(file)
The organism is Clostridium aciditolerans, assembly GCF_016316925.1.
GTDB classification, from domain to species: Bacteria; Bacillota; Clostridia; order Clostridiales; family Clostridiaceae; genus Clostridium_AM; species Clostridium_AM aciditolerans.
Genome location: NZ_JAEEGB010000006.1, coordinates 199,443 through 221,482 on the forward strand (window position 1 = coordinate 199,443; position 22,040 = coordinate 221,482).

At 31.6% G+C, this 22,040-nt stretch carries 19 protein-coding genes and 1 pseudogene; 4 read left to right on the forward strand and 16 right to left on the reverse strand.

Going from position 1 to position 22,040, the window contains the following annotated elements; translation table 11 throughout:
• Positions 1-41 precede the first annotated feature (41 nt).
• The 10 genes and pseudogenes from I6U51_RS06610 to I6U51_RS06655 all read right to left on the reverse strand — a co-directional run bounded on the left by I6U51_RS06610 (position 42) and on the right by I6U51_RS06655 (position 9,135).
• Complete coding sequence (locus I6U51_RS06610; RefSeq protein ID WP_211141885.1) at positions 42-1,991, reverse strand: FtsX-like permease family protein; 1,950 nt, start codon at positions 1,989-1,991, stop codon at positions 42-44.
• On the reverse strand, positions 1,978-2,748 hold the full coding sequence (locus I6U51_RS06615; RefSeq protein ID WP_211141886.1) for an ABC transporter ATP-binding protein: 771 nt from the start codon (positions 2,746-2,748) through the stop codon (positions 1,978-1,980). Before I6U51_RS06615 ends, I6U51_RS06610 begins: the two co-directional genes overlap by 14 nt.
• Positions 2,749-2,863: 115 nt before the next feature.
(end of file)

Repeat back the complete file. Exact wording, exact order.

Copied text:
The organism is Clostridium aciditolerans, assembly GCF_016316925.1.
GTDB classification, from domain to species: Bacteria; Bacillota; Clostridia; order Clostridiales; family Clostridiaceae; genus Clostridium_AM; species Clostridium_AM aciditolerans.
Genome location: NZ_JAEEGB010000006.1, coordinates 199,443 through 221,482 on the forward strand (window position 1 = coordinate 199,443; position 22,040 = coordinate 221,482).

At 31.6% G+C, this 22,040-nt stretch carries 19 protein-coding genes and 1 pseudogene; 4 read left to right on the forward strand and 16 right to left on the reverse strand.

Going from position 1 to position 22,040, the window contains the following annotated elements; translation table 11 throughout:
• Positions 1-41 precede the first annotated feature (41 nt).
• The 10 genes and pseudogenes from I6U51_RS06610 to I6U51_RS06655 all read right to left on the reverse strand — a co-directional run bounded on the left by I6U51_RS06610 (position 42) and on the right by I6U51_RS06655 (position 9,135).
• Complete coding sequence (locus I6U51_RS06610; RefSeq protein ID WP_211141885.1) at positions 42-1,991, reverse strand: FtsX-like permease family protein; 1,950 nt, start codon at positions 1,989-1,991, stop codon at positions 42-44.
• On the reverse strand, positions 1,978-2,748 hold the full coding sequence (locus I6U51_RS06615; RefSeq protein ID WP_211141886.1) for an ABC transporter ATP-binding protein: 771 nt from the start codon (positions 2,746-2,748) through the stop codon (positions 1,978-1,980). Before I6U51_RS06615 ends, I6U51_RS06610 begins: the two co-directional genes overlap by 14 nt.
• Positions 2,749-2,863: 115 nt before the next feature.